11 October 2017
What’s missing from this picture of Pompeii, outside of Naples in west central Italy?
I’ll give you a hint: here’s a photo of nearby Herculaneum:
I visited both sites this summer, and was struck by some of the differences.
First, what they have in common: Both towns were satellite Roman communities that were snuffed out in AD 79, when the volcano Vesuvius erupted violently. Those residents who didn’t escape during the early stages of the eruption were buried. Almost two thousand years later, their remains may be viewed in the context of the archaeological sites their towns have become.
The difference between the two photos above is that at Pompeii, excavations have removed almost all the pyroclastic material (ash and lapilli) that killed the people and preserved the town. At Herculaneum, much of it remains in place. While Pompeii pokes out into the air as you might expect a village to, Heculaneum feels like an excavation: it’s a hole in the ground. The walls of that hole are pyroclastics that the surrounding city have been constructed upon.
Today, let’s explore both sites together.
Some images from Pompeii:
There are plenty of vantages of Vesuvius, the great threat, off in the distance.
It’s a beautiful place – hauntingly beautiful if you think about what happened here.
The roads and floors:
Some art from Pompeii:
Building materials varied, but included thin bricks and blocks of travertine, here accompanied by vesicular basalt for artistic effect, and also a block of carved marble (modern) for the sign:
In some places, the basalt (quite common in the area because of the neighboring volcano) dominates:
Blocks of travertine show the external molds of plants growing adjacent to the spring:
Full body casts of the dead at the Garden of the Refugees:
These striking forms resulted when human beings (likely slaves) were buried by a pyroclastic flow. The pyroclastics were already meters deep at the time of their demise, and their masters had likely fled the city. The slaves’ bodies rotted away over time (save for some bone material) and yet the surrounding envelope of ash had enough structural integrity to remain standing and preserve the shape of their bodies. Later infilling of this external mold with plaster of Paris created a cast of the original three-dimensional shape of their bodies.
The cast of a child who died almost two millennia ago:
Two millennia later, a child examines the lapilli that entombed this city:
This is the only pyroclastic material I observed in Pompeii; everything else must have been cleared away – and a tremendous amount of it, too. It seems to me that there is a missed opportunity for some geological education here. By seeking not to obscure the gorgeous archaeological features of Pompeii, the geological “murder weapon” has been removed from the scene.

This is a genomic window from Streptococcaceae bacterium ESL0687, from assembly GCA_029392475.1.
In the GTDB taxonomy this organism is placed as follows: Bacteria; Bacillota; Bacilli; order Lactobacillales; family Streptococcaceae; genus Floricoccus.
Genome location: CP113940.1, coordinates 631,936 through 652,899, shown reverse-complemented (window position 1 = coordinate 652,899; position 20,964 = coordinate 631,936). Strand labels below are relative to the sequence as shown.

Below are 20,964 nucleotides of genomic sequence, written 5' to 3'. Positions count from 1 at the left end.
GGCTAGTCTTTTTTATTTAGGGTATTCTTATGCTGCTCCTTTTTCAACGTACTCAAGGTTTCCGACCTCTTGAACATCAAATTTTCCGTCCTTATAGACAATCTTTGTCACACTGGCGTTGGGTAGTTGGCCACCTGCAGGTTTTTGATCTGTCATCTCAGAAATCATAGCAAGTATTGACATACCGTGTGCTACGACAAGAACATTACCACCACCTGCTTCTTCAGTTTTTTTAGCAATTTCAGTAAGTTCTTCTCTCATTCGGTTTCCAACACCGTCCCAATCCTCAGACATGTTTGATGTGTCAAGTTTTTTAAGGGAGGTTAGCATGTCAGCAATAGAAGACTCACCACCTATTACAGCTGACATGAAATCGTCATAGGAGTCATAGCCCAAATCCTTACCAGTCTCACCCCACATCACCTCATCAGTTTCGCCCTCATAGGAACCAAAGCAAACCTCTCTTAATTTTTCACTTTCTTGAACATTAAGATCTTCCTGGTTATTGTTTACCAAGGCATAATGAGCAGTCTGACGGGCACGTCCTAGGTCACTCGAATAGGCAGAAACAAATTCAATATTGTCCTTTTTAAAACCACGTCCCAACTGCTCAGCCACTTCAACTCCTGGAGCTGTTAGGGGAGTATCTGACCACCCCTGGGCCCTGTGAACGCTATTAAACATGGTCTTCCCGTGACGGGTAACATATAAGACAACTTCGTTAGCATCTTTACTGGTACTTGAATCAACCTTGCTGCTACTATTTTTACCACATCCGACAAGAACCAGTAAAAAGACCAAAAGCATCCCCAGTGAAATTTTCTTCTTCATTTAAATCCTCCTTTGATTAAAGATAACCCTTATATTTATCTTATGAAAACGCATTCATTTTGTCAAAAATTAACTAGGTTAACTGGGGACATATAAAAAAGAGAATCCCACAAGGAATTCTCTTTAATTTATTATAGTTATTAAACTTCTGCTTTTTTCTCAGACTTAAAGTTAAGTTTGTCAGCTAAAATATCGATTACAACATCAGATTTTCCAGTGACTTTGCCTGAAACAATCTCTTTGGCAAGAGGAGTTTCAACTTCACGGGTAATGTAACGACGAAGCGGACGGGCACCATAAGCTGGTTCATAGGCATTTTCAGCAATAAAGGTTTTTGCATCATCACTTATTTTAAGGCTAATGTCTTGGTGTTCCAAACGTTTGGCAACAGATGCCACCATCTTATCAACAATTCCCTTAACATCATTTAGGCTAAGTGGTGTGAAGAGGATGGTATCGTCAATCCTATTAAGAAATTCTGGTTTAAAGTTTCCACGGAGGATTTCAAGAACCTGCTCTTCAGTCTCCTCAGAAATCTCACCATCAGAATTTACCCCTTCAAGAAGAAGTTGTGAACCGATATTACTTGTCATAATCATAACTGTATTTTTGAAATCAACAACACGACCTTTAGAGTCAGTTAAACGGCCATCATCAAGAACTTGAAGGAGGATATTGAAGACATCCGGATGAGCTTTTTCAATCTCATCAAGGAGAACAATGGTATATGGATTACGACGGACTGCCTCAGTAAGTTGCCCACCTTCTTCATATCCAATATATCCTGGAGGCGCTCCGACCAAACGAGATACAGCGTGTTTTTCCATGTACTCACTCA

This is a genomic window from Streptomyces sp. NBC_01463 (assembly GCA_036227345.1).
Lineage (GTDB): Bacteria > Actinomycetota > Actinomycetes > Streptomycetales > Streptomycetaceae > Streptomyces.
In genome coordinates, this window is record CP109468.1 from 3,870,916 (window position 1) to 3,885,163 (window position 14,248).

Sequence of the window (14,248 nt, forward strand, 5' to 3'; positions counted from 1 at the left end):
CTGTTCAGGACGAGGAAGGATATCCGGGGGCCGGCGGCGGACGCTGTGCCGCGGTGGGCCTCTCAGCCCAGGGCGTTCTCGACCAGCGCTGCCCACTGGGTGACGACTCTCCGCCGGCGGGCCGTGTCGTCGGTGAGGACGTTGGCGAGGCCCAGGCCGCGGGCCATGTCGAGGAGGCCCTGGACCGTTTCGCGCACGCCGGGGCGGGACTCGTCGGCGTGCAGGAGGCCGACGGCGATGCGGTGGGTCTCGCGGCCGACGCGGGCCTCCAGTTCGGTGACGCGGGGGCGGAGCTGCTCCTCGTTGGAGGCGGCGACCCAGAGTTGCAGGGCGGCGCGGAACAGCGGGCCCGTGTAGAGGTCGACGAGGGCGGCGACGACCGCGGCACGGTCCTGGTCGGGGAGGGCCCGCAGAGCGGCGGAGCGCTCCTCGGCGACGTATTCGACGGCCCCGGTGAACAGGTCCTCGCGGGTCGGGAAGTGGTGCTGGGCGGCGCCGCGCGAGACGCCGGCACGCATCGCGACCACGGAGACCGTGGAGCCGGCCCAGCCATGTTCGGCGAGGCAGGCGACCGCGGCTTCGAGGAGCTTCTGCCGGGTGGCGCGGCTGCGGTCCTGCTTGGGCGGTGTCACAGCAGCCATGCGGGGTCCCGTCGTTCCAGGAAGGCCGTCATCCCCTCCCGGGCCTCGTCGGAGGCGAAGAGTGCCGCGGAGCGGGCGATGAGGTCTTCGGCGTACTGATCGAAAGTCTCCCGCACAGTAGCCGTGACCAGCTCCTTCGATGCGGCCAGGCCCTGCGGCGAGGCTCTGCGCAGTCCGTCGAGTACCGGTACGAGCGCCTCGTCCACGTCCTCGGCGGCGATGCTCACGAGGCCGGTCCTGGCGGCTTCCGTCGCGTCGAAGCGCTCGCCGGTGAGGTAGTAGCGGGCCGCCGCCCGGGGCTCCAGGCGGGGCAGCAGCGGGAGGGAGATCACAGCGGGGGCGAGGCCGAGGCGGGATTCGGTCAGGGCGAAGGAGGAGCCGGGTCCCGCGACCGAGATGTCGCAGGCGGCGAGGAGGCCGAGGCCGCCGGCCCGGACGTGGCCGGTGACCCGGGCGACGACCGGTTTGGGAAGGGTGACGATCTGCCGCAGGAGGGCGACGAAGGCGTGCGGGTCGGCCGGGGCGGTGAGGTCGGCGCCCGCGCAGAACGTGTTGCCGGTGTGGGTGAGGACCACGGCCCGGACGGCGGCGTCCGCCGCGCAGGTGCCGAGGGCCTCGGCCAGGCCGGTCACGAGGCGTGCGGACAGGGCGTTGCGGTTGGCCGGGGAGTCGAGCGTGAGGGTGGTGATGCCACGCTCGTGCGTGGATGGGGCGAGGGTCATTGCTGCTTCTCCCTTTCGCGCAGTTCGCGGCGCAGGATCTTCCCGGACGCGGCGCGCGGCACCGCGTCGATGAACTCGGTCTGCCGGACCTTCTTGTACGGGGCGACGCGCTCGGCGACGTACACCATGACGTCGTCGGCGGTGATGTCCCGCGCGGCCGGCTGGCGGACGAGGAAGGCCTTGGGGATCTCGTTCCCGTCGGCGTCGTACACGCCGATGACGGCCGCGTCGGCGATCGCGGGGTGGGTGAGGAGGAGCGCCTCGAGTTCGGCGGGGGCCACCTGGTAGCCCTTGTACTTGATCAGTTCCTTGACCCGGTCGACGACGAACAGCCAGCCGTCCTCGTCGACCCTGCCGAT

Herculaneum, in contrast, sits in a hole in the pyroclastic deposits, surrounded by urban greater Naples:
Vesuvius can be seen looming in the distance here, too.
Here’s a room (now missing the wall closest to us, and the roof), where you can see dune-scale cross-bedding moving in from the former door (on the right) to fill the interior (on the left):
Zooming in on the cross-bedding:
Annotated to show the flow direction:
Herculaneum also preserves the bodies of the dead, but here they are skeletons.
These macabre remains are in a series of boat shelters at the former harbor of Herculaneum: the low archways along this wall:
It’s a sobering view.
One of the striking aspects of Herculaneum’s archeology is the preservation of carbonized wood at the site. Here is a bed that still persists, 2000 years after it was built: absolutely remarkable!
Some of this wood remains in architectural position, holding up walls and ceilings (though now reinforced with modern additions):
Along the walls of the excavation pit, you can see additional buildings, not yet revealed. The lapilli and fragments of the carbonized wood are crumbling into the open pit:
Some art at Herculaneum:
Differential weathering of blocks of yellow tuff, relative to the mortar that holds them in place:
Finally, here’s a stone* mill for making flour, one of two located in a bakery in Herculaneum:
*porphyritic vesicular basalt
Both sites are extraordinary windows into the past. They offer views of life during the heyday of the Roman Empire. Each has its strengths. Pompeii is enormous. We walked its streets for six hours in the blazing sun and hardly visited the same spot twice. Herculaneum (the excavated portion, anyhow) is much smaller – only a few blocks. Visitors have greater liberty to enter the buildings at Herculaneum, and it’s less mobbed by visitors. For these reasons, coupled with the visceral sense of being in the volcanic deposit, I think Herculaneum was the more powerful visitor experience. Ideally though, a stronger sense of how this violent day went down can be achieved by visiting both sites in tandem.